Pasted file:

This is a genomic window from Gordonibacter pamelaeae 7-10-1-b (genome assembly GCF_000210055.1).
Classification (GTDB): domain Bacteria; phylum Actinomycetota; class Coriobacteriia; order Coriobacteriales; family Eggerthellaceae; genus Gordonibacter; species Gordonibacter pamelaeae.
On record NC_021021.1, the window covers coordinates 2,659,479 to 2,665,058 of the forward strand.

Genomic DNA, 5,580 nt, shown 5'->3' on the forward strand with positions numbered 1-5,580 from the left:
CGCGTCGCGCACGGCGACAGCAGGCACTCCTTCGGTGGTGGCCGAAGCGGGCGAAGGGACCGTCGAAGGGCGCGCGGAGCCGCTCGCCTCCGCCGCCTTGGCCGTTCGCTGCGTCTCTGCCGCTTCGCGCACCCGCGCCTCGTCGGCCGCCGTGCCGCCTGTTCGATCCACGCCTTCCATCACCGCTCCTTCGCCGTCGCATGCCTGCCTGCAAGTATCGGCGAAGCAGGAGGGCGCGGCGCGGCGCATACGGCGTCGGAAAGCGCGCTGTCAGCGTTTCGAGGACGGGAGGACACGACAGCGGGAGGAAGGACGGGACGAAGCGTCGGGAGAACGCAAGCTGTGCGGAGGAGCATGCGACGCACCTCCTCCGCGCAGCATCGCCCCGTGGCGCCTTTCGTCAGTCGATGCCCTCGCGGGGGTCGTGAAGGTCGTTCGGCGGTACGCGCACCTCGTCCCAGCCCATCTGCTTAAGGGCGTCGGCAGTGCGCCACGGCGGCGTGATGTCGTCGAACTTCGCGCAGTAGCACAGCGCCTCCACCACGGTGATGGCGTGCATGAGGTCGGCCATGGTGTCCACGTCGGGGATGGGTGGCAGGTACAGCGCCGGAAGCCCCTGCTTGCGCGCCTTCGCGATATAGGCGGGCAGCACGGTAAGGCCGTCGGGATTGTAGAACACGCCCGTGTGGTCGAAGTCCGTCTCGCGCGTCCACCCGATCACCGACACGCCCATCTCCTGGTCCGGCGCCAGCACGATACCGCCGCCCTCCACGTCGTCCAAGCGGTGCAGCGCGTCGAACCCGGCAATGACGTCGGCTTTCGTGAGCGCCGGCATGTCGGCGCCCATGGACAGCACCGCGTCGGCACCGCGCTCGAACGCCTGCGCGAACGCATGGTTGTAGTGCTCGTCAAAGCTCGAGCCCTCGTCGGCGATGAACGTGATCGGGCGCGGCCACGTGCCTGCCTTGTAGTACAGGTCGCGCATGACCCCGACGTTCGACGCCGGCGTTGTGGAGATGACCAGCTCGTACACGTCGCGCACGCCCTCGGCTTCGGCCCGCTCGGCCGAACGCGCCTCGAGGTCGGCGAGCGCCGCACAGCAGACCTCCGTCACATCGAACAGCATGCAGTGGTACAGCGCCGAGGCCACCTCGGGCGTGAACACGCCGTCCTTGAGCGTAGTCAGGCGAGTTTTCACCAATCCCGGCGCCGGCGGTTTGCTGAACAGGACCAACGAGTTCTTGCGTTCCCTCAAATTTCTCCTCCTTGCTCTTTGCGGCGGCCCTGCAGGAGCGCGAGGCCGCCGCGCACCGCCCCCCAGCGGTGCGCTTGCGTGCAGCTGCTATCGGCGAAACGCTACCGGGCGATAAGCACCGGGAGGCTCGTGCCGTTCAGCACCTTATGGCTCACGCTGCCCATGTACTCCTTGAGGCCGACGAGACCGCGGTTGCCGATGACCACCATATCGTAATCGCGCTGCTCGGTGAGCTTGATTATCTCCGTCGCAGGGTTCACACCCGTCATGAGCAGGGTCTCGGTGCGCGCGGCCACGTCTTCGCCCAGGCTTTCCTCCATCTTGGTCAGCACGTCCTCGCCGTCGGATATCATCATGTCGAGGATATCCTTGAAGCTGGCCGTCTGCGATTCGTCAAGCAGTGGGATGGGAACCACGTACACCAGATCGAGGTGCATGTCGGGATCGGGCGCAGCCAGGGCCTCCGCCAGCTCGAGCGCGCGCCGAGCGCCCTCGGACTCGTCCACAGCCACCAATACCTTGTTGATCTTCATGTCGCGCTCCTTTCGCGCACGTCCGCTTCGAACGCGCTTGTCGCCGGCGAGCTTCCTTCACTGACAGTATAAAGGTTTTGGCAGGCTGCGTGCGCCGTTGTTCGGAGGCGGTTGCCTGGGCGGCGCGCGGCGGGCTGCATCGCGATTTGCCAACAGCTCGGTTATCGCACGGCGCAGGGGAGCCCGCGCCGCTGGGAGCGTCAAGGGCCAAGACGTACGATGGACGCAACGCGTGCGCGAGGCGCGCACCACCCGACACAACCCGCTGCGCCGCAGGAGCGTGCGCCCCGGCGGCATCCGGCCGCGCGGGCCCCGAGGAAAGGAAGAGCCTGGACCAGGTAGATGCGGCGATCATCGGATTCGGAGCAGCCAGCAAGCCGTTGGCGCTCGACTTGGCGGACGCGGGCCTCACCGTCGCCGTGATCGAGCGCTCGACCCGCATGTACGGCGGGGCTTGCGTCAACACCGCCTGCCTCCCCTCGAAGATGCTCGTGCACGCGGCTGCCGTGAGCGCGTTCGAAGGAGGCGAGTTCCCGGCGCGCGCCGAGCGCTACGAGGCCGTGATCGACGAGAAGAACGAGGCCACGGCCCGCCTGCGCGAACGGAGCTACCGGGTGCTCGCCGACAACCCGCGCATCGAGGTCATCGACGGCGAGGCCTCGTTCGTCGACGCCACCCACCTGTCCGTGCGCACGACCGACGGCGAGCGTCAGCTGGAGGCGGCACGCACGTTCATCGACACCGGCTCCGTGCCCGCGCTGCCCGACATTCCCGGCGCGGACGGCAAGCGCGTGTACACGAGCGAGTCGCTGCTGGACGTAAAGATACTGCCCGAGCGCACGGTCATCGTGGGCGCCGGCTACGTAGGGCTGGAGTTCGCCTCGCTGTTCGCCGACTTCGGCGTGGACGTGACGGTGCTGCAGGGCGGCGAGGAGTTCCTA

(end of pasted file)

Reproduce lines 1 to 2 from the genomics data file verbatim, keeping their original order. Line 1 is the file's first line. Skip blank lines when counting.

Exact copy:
This is a genomic window from Gordonibacter pamelaeae 7-10-1-b (genome assembly GCF_000210055.1).
Classification (GTDB): domain Bacteria; phylum Actinomycetota; class Coriobacteriia; order Coriobacteriales; family Eggerthellaceae; genus Gordonibacter; species Gordonibacter pamelaeae.